Sony VAIO X505 review: Sony VAIO X505

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MSRP: $3,000.00

The Good Beautiful design; extremely portable; above-average performance; solid software bundle.

The Bad Very expensive; terrible speakers; no built-in optical drive or modem; skimpy battery life.

The Bottom Line Sony's elegant VAIO X505 is an eminently portable laptop with just enough features and performance, but like a fine work of art, it's too expensive for most people.

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7.5 Overall

Dripping with seductive charm, the Sony VAIO X505 is the laptop equivalent of the ancient siren, said to have lured sailors to their deaths with her bewitching song. The VAIO X505 is quite pretty and will be difficult to put down in the store, but its beauty will cost you in both features and performance. At $2,999 (as of September 2004), it's not exactly a bargain, especially considering the small screen and keyboard and the lack of an internal optical drive and modem. Sony's facing some heat from less-expensive competitors, including the Dell Inspiron 700m, the Toshiba Portege R100, the IBM ThinkPad X40, and the Sharp Actius MM20, all of which are slightly larger than the VAIO X505 but about half the price. Nevertheless, the VAIO X505 is about the sexiest laptop on the market. If you don't mind its reduced feature set--none of its holes are deal breakers, after all--you can always pay off that credit card next year.

The charcoal and silver VAIO X505 is ultraportable to say the least--in fact, its supersvelte measurements make it the Calista Flockhart of the laptop world. Measuring 10.1 inches wide and 8.2 inches deep, the VAIO X505 runs a remarkable 0.75 inch thick at its widest point and 0.3 inch at its thinnest--smaller than the tiny Toshiba Portege R100 and Sharp Actius MM20. Tipping the scales at a twiggy 1.85 pounds, the VAIO X505 is also one of the lightest (if not the lightest) laptops available; the chocolate bar-size AC adapter bumps up its travel weight to a negligible 2.4 pounds.

Despite its pint-size form factor, the VAIO X505 incorporates a basic but fairly complete array of essential features. Its 10.4-inch (diagonal) screen, with a 1,024x768 native resolution, is big enough to work on; however, it's a bit dimmer and smaller than the screen on the Portege R100. The VAIO X505's keyboard features small but usable 17mm keys with 1.5mm of depth (19mm and 2.0mm are more typical); it does flex a bit under intense typing. Embedded near the center of the keyboard is the laptop's pointing stick. The three small mouse buttons sit just below the keyboard, quite close to the tiny spacebar, which occasionally results in some cursor chaos when typing. The VAIO X505's internal stereo speakers, positioned somewhere below the keyboard, are totally lame; plan to plug into the single headphone jack for any audio needs.

As a result of its sheer smallness, the VAIO X505 skimps on features; in fact, it barely has the essentials. The system offers two USB 2.0 ports, a four-pin FireWire port, and a PC Card slot for the 802.11a/b/g Wi-Fi card that Sony includes with the system. Sony also throws in a dongle that does double duty providing inputs for LAN and VGA monitor connections. The only critical features missing are an optical drive and a dial-up modem, but these are the trade-offs Sony makes for such a beautifully minimal laptop.

The system comes with a decent software package. The highlight is Microsoft Windows XP Professional. You also get Microsoft Office 2003, InterVideo WinDVD for DVD playback, and a number of Sony apps for audio, video, and system recovery needs.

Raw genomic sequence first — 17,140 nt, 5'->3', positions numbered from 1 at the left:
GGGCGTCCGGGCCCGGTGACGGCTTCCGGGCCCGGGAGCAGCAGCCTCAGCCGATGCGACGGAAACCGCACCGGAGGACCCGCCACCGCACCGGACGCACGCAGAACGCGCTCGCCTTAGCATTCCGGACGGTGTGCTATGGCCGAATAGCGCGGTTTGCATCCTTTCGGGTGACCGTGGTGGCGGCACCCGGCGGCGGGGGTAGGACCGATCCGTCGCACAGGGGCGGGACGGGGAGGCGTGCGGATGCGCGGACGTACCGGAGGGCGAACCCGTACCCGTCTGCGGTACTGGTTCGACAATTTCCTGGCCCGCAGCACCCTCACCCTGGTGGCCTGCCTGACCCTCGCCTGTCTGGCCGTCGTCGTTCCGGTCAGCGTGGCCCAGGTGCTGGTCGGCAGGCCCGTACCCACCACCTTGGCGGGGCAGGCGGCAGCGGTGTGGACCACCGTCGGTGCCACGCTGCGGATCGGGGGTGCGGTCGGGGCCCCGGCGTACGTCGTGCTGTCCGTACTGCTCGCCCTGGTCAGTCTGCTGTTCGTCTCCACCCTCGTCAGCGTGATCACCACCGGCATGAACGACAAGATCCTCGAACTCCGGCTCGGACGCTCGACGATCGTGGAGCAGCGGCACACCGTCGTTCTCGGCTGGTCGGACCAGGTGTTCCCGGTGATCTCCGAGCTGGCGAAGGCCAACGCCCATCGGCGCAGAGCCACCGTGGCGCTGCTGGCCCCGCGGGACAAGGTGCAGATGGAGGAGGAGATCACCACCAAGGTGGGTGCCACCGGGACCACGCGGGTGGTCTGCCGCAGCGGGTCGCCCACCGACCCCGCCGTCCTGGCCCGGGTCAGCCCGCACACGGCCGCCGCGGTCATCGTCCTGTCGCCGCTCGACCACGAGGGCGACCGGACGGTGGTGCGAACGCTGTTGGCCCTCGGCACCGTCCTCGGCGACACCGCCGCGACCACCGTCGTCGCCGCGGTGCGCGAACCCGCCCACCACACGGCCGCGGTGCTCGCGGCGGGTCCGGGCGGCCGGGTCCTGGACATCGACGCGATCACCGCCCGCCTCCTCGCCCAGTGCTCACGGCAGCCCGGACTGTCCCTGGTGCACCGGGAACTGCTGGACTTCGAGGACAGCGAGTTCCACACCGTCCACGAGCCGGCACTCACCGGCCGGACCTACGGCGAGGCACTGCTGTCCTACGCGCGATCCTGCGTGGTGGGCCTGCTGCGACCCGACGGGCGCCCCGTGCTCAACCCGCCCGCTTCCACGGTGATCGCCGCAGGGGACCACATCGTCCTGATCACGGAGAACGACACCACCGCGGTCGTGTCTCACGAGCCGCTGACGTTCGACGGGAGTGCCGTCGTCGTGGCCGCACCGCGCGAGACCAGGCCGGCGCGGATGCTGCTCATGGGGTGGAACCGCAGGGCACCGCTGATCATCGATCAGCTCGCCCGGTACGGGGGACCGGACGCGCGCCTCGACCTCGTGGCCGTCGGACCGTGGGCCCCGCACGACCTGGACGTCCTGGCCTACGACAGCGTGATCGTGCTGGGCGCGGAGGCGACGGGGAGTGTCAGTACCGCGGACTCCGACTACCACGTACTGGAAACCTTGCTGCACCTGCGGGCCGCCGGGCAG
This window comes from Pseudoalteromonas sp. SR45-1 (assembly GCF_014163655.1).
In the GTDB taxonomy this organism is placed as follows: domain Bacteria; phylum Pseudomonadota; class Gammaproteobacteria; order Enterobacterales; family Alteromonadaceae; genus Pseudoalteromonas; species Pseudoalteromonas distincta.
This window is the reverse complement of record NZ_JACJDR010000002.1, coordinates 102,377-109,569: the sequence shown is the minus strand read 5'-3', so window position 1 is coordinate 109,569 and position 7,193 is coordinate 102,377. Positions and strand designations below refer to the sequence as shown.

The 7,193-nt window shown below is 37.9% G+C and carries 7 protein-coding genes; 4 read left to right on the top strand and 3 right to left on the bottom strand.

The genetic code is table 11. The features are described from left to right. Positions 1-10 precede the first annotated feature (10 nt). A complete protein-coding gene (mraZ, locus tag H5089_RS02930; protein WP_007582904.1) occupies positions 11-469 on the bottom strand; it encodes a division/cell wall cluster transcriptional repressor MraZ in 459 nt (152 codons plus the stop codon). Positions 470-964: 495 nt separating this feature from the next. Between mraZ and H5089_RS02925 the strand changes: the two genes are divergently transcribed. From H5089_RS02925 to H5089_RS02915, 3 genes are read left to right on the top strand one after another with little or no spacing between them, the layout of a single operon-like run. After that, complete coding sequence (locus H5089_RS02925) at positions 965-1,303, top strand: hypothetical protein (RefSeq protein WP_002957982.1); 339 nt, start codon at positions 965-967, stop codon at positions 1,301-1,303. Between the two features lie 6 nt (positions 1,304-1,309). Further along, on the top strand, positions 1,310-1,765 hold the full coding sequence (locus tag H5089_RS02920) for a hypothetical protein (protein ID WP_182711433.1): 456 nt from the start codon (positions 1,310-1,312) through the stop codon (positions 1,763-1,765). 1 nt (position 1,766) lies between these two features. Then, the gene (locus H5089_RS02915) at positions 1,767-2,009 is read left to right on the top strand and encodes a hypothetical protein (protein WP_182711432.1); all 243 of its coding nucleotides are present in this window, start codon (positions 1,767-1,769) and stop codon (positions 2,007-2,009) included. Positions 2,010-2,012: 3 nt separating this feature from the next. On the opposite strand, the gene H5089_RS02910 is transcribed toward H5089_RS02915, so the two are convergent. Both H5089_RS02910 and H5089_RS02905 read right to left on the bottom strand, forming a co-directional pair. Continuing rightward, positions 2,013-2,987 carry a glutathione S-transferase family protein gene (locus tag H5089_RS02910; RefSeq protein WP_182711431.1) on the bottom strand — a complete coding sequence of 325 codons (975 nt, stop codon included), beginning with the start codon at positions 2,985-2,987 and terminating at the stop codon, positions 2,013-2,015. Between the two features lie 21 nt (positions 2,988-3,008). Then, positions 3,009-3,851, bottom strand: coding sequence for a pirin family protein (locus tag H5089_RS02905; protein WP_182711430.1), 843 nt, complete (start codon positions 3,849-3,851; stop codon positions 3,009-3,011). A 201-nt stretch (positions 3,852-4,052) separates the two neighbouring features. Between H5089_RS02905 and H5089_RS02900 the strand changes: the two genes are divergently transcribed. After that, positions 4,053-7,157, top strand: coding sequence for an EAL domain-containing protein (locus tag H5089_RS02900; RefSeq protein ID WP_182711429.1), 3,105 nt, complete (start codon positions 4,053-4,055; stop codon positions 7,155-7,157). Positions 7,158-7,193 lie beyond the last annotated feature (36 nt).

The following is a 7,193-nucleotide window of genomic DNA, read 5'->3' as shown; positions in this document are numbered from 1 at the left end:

The VAIO X505 comes standard with a smallish 20GB hard drive (you can upgrade to 60GB) and 512MB of 400MHz memory, 65MB of which is shared with the system's Intel 855GM video card. The laptop's low-voltage Pentium M 1.1GHz processor delivers slightly above-average performance compared to other like systems. It barely outpaced the Fujitsu LifeBook B series but trounced the Sharp Actius MM20 running a unique 1GHz Efficeon TM-8600 processor. As the charts show, performance-wise, the VAIO X505 proved competent in our tests with both real-world office and content-creation applications.

However, for such an incredibly portable system, we wish the VAIO X505 offered better battery life. Its 11.1V, 2,000mAh (22WHr) battery isn't terrible, lasting just less than three hours in our drain tests, but it can't compete with the Fujitsu LifeBook B series' 10.8V, 4,400mAh (48WHr) battery, which lasted for nearly five hours. The Sharp Actius MM20, powered by a 11.1V, 1,800mAh (20WHr) battery, lasted only two and a half hours. It's not an altogether grim story, but better battery life would edge the VAIO X505 a bit closer to perfection.

Like other VAIO notebooks, the VAIO X505 comes with a one-year warranty on parts and labor, but you'll need to ship the machine to one of Sony's repair depots (the company pays for shipping). Upping the coverage to three years costs a reasonable $200.

Sony's solid online support has it all: software updates and drivers, downloadable manuals, a thorough and searchable knowledge base, and tips for setting up the computer. The Web site chat section is a great way for technicians and users to resolve detailed problems, and the discussions are accessible to other users, too. Sony provides very good 24/7 toll-free phone support for one year, but it costs $20 each time you use it thereafter. You can e-mail a question or a problem to a technician anytime during the life of the product.

Mobile application performance  (Longer bars indicate faster performance)
BAPCo MobileMark 2002 performance rating  

Battery life  (Longer bars indicate longer battery life)
BAPCo MobileMark 2002 battery life in minutes  

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